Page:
Friday, May 02, 2014

Budget explainer: It's the debt, not the spending. Why the budget is bleeding

“Australia has a serious spending problem.” Keep repeating it until you believe it. Joe Hockey has.

The Treasurer was at it again on Friday in the third and final of his scene-setting speeches before the budget.

“The problem at the heart of Labor's legacy was excessive spending,” he told the Australia-Israel Chamber of Commerce .

It’s a good line, but it isn’t true.

Spending is running somewhat higher than it was when the Coalition was last in office, that’s all. On the other hand, government revenue – most of it tax – is far lower.

Australia has a big budget problem – certainly a big revenue problem - but it doesn’t yet have a spending problem.

The figures for the most recent financial year tell the story. Two years beforehand in 2010-11, Treasury forecast revenue equal to 24.1 per cent of gross domestic product by 2012-13. It was a low forecast by the standards of the previous Howard government. But what the Gillard government got was 23.1 per cent of GDP, billions of dollars less.

By a staggering coincidence, government spending that year amounted to exactly 24.1 per cent of GDP, precisely the same figure as the revenue it had expected to get.

If revenue had rolled in as expected, the past financial year’s budget wouldn’t be in deficit in all. Wayne Swan would be crowing about his success in eliminating the deficit on time, as promised.

No one is too sure where the revenue has gone. It’s a murder mystery with multiple suspects.

One is a new style of tax minimisation. Cloud-based corporations such as Google, Apple, Microsoft and Amazon pay far less tax here than their bricks and mortar predecessors used to. Whether it’s Ireland, Singapore, Holland or a more exotic tax haven, they can decide where big chunks of their incomes are meant to reside and shuffle their locations at will. So far we’ve been powerless to stop them.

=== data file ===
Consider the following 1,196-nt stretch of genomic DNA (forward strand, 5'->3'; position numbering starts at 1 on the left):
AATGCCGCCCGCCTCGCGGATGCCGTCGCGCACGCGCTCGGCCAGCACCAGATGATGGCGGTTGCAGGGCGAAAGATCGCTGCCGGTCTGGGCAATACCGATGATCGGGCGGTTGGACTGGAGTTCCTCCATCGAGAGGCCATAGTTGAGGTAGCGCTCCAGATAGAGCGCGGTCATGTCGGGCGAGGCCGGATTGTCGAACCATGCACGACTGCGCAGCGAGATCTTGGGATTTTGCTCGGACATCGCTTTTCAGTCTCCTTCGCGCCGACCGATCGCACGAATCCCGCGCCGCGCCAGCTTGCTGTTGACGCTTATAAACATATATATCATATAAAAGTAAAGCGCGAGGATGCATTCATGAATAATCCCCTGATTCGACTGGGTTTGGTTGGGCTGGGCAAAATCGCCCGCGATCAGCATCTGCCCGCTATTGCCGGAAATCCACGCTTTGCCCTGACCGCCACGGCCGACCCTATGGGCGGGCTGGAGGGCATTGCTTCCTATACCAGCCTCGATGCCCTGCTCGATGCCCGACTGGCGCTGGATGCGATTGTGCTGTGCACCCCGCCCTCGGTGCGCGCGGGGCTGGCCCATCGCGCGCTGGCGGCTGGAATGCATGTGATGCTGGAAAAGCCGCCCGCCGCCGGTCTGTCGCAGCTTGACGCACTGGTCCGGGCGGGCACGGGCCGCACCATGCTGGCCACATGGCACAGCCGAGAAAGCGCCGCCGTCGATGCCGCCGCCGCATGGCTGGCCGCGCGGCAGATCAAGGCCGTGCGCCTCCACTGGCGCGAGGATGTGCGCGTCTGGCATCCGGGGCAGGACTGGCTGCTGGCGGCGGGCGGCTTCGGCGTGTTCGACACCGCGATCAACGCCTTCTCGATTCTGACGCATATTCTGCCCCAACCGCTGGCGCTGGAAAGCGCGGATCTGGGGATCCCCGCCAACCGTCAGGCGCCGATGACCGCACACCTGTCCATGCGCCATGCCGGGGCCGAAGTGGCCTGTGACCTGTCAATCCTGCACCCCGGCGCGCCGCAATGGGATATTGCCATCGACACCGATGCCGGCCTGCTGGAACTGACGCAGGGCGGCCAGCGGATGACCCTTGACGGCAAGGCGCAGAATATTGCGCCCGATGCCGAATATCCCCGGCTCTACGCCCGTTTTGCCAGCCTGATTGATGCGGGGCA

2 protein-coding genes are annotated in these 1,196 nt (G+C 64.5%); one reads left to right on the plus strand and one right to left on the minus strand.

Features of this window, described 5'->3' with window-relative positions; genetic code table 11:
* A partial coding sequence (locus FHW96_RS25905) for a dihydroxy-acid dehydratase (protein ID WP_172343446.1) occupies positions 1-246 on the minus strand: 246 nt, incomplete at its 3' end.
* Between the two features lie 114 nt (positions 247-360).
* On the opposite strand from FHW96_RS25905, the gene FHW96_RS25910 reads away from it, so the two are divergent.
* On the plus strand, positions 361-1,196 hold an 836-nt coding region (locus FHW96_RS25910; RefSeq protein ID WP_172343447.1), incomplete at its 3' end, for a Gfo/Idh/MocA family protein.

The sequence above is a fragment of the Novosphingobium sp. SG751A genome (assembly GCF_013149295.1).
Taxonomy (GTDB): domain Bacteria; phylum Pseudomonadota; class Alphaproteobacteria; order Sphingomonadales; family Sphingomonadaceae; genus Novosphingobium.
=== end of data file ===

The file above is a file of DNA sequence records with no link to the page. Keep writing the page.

Another is mining companies. Although big taxpayers because of the size of their operations, they have been paying a much lower proportion of their operating profits as tax than the rest of the corporate sector, about 5 to 10 percentage points less according to Treasury Secretary Martin Parkinson.

“Just to be clear, this is not a judgment about what the effective tax rate paid by mining companies should be,” he told business economists last May. “It is simply a statement of fact.”

Miners have been ramping up their investment spending and writing it off against their incomes quickly for tax purposes.

Another suspect is John Howard. Trapped in a moment of what columnist Annabel Crabb calls “electoral existential panic” over petrol prices in 2001, he froze the fuel excise, abandoning indexation. It hasn’t moved since. It’s still 39.14¢/litre, even though the price of petrol has climbed 60 per cent. The quick fix didn’t cost his budget much at the time but now costs $5 billion per year...

Howard gets fingered again for what economist Saul Eslake describes as “one of the worst taxation decisions made in the past 20 years”. In his last months in office, Howard exempted entirely from tax all superannuation benefits paid to almost all Australians aged 60 and over. Even the interest earned within their funds became tax free. The parting gift cost his budget nothing but crimps revenue more and more as more and more Australians age.

Another suspect is us. At times during the Howard era, households saved nothing. Income was spent as it came in. Now households as a whole save a staggering 10 per cent of their income. Much of it isn’t put in the bank, it’s used to pay down mortgages. We haven’t saved as much since 1986. It’s money largely withdrawn from the economy, money that would have once been spent on businesses that would themselves be taxed and would employ staff who would also be taxed.

And we are changing the way we are spending. More of it is overseas where it escapes the goods and services tax and more is on education and health, also untouched by the GST. The GST is allocated to the states rather than the Commonwealth so the shortfall doesn't have an impact on the Commonwealth directly, but it does put it under pressure to give the states more of its diminished income.